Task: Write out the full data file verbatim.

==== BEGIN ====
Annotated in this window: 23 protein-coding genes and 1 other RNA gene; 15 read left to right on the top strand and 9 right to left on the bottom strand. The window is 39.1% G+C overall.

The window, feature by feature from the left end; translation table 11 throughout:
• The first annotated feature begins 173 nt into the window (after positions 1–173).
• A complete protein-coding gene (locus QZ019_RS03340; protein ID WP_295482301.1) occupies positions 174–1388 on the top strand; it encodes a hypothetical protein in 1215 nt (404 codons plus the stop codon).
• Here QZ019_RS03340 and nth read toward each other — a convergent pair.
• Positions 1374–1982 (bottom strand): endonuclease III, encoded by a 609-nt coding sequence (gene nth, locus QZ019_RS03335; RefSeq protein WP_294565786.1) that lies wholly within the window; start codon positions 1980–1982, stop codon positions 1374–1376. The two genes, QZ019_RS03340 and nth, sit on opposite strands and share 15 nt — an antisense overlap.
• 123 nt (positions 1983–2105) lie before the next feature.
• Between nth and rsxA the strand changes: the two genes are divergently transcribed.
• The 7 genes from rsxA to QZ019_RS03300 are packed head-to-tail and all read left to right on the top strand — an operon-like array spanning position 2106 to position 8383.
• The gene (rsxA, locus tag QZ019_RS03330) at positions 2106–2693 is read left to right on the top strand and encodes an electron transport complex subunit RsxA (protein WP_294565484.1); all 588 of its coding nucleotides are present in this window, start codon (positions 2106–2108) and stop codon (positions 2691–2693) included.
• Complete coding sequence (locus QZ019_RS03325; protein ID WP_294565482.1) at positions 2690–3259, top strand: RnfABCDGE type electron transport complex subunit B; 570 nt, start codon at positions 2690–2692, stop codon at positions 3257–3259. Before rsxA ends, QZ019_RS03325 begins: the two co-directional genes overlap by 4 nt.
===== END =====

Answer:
Annotated in this window: 23 protein-coding genes and 1 other RNA gene; 15 read left to right on the top strand and 9 right to left on the bottom strand. The window is 39.1% G+C overall.

The window, feature by feature from the left end; translation table 11 throughout:
• The first annotated feature begins 173 nt into the window (after positions 1–173).
• A complete protein-coding gene (locus QZ019_RS03340; protein ID WP_295482301.1) occupies positions 174–1388 on the top strand; it encodes a hypothetical protein in 1215 nt (404 codons plus the stop codon).
• Here QZ019_RS03340 and nth read toward each other — a convergent pair.
• Positions 1374–1982 (bottom strand): endonuclease III, encoded by a 609-nt coding sequence (gene nth, locus QZ019_RS03335; RefSeq protein WP_294565786.1) that lies wholly within the window; start codon positions 1980–1982, stop codon positions 1374–1376. The two genes, QZ019_RS03340 and nth, sit on opposite strands and share 15 nt — an antisense overlap.
• 123 nt (positions 1983–2105) lie before the next feature.
• Between nth and rsxA the strand changes: the two genes are divergently transcribed.
• The 7 genes from rsxA to QZ019_RS03300 are packed head-to-tail and all read left to right on the top strand — an operon-like array spanning position 2106 to position 8383.
• The gene (rsxA, locus tag QZ019_RS03330) at positions 2106–2693 is read left to right on the top strand and encodes an electron transport complex subunit RsxA (protein WP_294565484.1); all 588 of its coding nucleotides are present in this window, start codon (positions 2106–2108) and stop codon (positions 2691–2693) included.
• Complete coding sequence (locus QZ019_RS03325; protein ID WP_294565482.1) at positions 2690–3259, top strand: RnfABCDGE type electron transport complex subunit B; 570 nt, start codon at positions 2690–2692, stop codon at positions 3257–3259. Before rsxA ends, QZ019_RS03325 begins: the two co-directional genes overlap by 4 nt.